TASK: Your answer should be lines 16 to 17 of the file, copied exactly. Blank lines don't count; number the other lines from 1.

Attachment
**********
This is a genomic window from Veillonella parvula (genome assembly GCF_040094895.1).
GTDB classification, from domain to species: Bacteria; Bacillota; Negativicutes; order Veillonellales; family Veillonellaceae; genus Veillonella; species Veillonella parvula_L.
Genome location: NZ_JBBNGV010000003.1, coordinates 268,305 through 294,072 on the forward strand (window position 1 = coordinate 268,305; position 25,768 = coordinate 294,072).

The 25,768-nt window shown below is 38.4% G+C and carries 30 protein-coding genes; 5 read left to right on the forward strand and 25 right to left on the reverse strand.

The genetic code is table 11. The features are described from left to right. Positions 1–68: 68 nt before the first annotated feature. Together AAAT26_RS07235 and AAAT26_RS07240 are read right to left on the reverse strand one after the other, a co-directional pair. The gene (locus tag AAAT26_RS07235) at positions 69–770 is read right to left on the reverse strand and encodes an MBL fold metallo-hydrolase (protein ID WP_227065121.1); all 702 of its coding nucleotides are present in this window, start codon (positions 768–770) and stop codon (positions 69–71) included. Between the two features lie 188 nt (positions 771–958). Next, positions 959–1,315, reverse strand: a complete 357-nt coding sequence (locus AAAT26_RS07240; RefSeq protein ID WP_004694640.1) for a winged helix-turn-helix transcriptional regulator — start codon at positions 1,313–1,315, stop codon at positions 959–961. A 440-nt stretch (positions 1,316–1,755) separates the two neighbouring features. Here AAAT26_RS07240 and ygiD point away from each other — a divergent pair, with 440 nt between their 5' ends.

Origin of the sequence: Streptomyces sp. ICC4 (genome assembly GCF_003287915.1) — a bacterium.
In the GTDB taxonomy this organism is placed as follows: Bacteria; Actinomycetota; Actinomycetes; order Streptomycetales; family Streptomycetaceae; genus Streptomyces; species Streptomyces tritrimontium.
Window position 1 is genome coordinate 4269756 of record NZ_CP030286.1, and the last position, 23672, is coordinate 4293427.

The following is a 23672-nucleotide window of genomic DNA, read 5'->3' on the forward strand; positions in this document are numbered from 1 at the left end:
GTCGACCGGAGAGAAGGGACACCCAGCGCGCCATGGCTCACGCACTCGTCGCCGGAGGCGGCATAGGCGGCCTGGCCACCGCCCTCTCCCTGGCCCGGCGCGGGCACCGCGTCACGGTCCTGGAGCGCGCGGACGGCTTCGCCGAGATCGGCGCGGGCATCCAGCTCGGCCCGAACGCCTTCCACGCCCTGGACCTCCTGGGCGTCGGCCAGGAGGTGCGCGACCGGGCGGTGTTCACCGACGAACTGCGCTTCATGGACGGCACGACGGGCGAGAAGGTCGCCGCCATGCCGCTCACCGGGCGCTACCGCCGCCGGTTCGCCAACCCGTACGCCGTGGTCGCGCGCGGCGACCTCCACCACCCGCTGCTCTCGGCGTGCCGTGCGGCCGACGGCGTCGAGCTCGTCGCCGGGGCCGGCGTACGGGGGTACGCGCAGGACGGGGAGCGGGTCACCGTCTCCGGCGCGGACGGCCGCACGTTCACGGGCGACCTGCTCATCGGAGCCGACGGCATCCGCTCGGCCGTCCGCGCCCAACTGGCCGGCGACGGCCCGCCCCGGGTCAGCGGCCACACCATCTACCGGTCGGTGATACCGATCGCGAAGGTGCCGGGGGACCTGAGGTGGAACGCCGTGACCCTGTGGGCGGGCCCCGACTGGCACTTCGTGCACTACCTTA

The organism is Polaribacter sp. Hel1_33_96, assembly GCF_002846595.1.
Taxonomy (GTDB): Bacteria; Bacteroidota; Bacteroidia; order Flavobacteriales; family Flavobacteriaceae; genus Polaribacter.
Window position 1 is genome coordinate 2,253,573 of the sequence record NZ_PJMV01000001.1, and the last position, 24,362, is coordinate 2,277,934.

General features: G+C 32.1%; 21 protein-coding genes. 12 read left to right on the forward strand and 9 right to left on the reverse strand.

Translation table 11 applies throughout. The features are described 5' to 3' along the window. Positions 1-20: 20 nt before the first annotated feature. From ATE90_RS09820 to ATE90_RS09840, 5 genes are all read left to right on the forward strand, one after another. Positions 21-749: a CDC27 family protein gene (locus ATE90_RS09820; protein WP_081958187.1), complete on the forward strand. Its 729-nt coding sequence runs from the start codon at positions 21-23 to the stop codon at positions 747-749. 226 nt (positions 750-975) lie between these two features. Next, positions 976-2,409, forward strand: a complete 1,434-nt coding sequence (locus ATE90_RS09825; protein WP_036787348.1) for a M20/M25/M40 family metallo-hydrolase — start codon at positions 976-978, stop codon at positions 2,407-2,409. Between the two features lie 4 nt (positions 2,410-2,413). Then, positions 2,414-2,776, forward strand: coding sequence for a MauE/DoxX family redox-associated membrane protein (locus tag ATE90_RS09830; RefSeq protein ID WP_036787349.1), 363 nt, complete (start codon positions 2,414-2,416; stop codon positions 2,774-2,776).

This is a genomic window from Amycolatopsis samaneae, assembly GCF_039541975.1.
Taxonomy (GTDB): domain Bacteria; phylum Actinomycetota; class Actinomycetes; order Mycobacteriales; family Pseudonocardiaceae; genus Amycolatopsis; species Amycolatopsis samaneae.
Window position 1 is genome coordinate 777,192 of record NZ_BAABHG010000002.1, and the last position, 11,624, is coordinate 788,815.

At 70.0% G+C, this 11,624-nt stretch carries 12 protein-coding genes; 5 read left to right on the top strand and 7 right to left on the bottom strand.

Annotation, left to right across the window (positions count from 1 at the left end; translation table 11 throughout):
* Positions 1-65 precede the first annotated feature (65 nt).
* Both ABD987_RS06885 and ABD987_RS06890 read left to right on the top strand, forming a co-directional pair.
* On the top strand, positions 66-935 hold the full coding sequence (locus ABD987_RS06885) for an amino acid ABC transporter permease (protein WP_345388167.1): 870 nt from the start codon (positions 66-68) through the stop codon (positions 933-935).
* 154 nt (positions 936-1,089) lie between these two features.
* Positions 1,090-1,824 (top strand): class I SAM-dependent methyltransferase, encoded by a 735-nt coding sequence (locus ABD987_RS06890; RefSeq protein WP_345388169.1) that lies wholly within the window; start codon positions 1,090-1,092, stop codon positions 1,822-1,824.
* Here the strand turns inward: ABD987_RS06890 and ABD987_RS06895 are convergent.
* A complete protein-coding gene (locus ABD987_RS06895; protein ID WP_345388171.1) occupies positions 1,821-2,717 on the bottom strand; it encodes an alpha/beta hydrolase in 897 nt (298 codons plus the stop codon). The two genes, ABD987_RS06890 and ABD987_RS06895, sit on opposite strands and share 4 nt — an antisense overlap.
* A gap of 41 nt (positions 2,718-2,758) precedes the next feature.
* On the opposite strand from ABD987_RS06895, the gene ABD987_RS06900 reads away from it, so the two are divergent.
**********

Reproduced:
This is a genomic window from Amycolatopsis samaneae, assembly GCF_039541975.1.
Taxonomy (GTDB): domain Bacteria; phylum Actinomycetota; class Actinomycetes; order Mycobacteriales; family Pseudonocardiaceae; genus Amycolatopsis; species Amycolatopsis samaneae.